The relationship between the coach and client is specifically designed to avoid the power differentials that occur in the psychotherapy relationship. The client sets the agenda and the success of the enterprise depends on the client's willingness to take risks and try new approaches. The relationship is designed to be more direct and challenging. You can count on your coach to be honest and straightforward, asking powerful questions and using challenging techniques to move you forward. You are expected to evaluate progress and when coaching is not working as you wish, you should immediately inform me so we can both take steps to correct the problem.
Because of these differences, the roles of coach and psychotherapist are often in potential conflict and I believe that, under most circumstances, it is ethically inappropriate for one to play both roles with a client, whether concurrently or sequentially. Positive change is difficult enough without having to worry about role confusion. This means that if either of us recognizes that you have a problem that would benefit from psychotherapeutic intervention, I will refer you to appropriate resources. In some situations, I may insist that you initiate psychotherapy and that I have access to your psychotherapist as a condition of my continuing as your coach.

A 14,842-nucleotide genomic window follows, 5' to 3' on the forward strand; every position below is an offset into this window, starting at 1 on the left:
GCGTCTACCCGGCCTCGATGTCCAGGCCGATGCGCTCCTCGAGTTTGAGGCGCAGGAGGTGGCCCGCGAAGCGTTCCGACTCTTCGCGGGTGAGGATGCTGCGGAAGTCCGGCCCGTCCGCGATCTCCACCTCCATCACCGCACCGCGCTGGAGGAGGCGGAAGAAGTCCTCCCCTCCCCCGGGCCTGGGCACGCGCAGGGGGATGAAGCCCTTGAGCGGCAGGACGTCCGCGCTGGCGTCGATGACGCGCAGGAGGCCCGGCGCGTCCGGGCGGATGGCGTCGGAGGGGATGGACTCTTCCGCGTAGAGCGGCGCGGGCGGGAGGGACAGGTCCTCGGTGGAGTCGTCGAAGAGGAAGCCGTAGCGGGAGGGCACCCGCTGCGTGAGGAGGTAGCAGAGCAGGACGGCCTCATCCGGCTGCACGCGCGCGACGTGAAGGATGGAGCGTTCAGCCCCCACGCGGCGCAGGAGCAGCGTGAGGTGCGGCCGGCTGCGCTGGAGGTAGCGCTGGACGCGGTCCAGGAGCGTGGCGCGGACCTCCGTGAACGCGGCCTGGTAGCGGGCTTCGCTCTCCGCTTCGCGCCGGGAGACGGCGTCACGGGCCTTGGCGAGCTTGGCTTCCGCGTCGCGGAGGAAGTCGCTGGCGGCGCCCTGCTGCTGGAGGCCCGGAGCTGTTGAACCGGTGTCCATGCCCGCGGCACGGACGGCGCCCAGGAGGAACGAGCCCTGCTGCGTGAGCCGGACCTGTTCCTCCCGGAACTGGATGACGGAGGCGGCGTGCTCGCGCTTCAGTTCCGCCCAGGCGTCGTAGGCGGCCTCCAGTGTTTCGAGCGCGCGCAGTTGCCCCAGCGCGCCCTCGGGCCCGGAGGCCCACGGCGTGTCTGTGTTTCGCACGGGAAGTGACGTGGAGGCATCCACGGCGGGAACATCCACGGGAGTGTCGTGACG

It is also important to understand that coaching is a professional relationship. While it may often feel like a close personal relationship, it is not one that can extend beyond professional boundaries both during and after our work together. Considerable experience shows that when boundaries blur, the hard won benefits gained from the coaching relationship are endangered.
As a licensed <insert name of profession> , I am ethically and legally bound to protect the confidentiality of our communications. I will only release information about our work to others with your written permission or in response to a court order. There are some situations in which I am legally obligated to breach confidentiality in order to protect you or others from harm. If I have information that indicates that a child or elderly or disabled person is being abused, I must report that to the appropriate state agency. If a client is an imminent risk to him/herself or makes threats of imminent violence against another, I am required to take protective actions. These situations are quite rare in coaching practices. If such a situation occurs in our relationship, I will make every effort to discuss it with you before taking any action.
As you are no doubt aware, it is impossible to protect the confidentiality of information that is transmitted electronically. This is particularly true of e-mail and information stored on computers that are connected to the internet, which do not utilize encryption and other forms of security protection.
Some sessions are conducted in a group format. By signing this agreement, you commit yourself to maintaining the confidentiality of all information communicated to you by other coaching clients and by your coach. We both understand that progress is often enhanced when clients are allowed to discuss their coaching relationship with trusted colleagues and friends. You can have these discussions, but you must in no way share information that leads to the identification of others in the group. If you are ever in doubt regarding what to reveal and what not to reveal, err on the side of protecting the privacy others, a vital and nonnegotiable element of such group interaction.